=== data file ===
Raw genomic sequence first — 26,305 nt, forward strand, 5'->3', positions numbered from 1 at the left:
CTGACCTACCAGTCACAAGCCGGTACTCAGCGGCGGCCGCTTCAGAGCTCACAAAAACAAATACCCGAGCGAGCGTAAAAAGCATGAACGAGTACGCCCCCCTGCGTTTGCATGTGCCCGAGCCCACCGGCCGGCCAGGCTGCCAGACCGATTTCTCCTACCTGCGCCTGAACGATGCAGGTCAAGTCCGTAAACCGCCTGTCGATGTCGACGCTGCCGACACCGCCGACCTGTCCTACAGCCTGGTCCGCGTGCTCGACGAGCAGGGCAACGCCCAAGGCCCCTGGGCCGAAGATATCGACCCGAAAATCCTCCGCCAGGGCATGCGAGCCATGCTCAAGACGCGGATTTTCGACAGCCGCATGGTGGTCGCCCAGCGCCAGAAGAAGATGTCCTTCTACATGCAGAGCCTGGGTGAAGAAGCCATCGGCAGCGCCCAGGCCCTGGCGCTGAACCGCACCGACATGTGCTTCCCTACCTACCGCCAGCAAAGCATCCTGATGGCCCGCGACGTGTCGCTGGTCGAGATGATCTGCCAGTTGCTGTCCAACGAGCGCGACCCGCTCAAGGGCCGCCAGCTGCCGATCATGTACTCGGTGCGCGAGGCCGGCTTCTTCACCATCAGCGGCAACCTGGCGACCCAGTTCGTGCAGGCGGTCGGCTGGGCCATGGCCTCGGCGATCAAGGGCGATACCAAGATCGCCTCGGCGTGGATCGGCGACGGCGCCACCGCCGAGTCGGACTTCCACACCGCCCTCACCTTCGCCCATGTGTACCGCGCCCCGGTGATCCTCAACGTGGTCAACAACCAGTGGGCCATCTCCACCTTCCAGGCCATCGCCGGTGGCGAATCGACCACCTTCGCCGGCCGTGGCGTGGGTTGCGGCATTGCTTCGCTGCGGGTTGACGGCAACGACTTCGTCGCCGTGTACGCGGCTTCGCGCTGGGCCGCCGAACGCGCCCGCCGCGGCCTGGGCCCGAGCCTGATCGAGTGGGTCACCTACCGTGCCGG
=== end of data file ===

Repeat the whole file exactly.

Raw genomic sequence first — 26,305 nt, forward strand, 5'->3', positions numbered from 1 at the left:
CTGACCTACCAGTCACAAGCCGGTACTCAGCGGCGGCCGCTTCAGAGCTCACAAAAACAAATACCCGAGCGAGCGTAAAAAGCATGAACGAGTACGCCCCCCTGCGTTTGCATGTGCCCGAGCCCACCGGCCGGCCAGGCTGCCAGACCGATTTCTCCTACCTGCGCCTGAACGATGCAGGTCAAGTCCGTAAACCGCCTGTCGATGTCGACGCTGCCGACACCGCCGACCTGTCCTACAGCCTGGTCCGCGTGCTCGACGAGCAGGGCAACGCCCAAGGCCCCTGGGCCGAAGATATCGACCCGAAAATCCTCCGCCAGGGCATGCGAGCCATGCTCAAGACGCGGATTTTCGACAGCCGCATGGTGGTCGCCCAGCGCCAGAAGAAGATGTCCTTCTACATGCAGAGCCTGGGTGAAGAAGCCATCGGCAGCGCCCAGGCCCTGGCGCTGAACCGCACCGACATGTGCTTCCCTACCTACCGCCAGCAAAGCATCCTGATGGCCCGCGACGTGTCGCTGGTCGAGATGATCTGCCAGTTGCTGTCCAACGAGCGCGACCCGCTCAAGGGCCGCCAGCTGCCGATCATGTACTCGGTGCGCGAGGCCGGCTTCTTCACCATCAGCGGCAACCTGGCGACCCAGTTCGTGCAGGCGGTCGGCTGGGCCATGGCCTCGGCGATCAAGGGCGATACCAAGATCGCCTCGGCGTGGATCGGCGACGGCGCCACCGCCGAGTCGGACTTCCACACCGCCCTCACCTTCGCCCATGTGTACCGCGCCCCGGTGATCCTCAACGTGGTCAACAACCAGTGGGCCATCTCCACCTTCCAGGCCATCGCCGGTGGCGAATCGACCACCTTCGCCGGCCGTGGCGTGGGTTGCGGCATTGCTTCGCTGCGGGTTGACGGCAACGACTTCGTCGCCGTGTACGCGGCTTCGCGCTGGGCCGCCGAACGCGCCCGCCGCGGCCTGGGCCCGAGCCTGATCGAGTGGGTCACCTACCGTGCCGG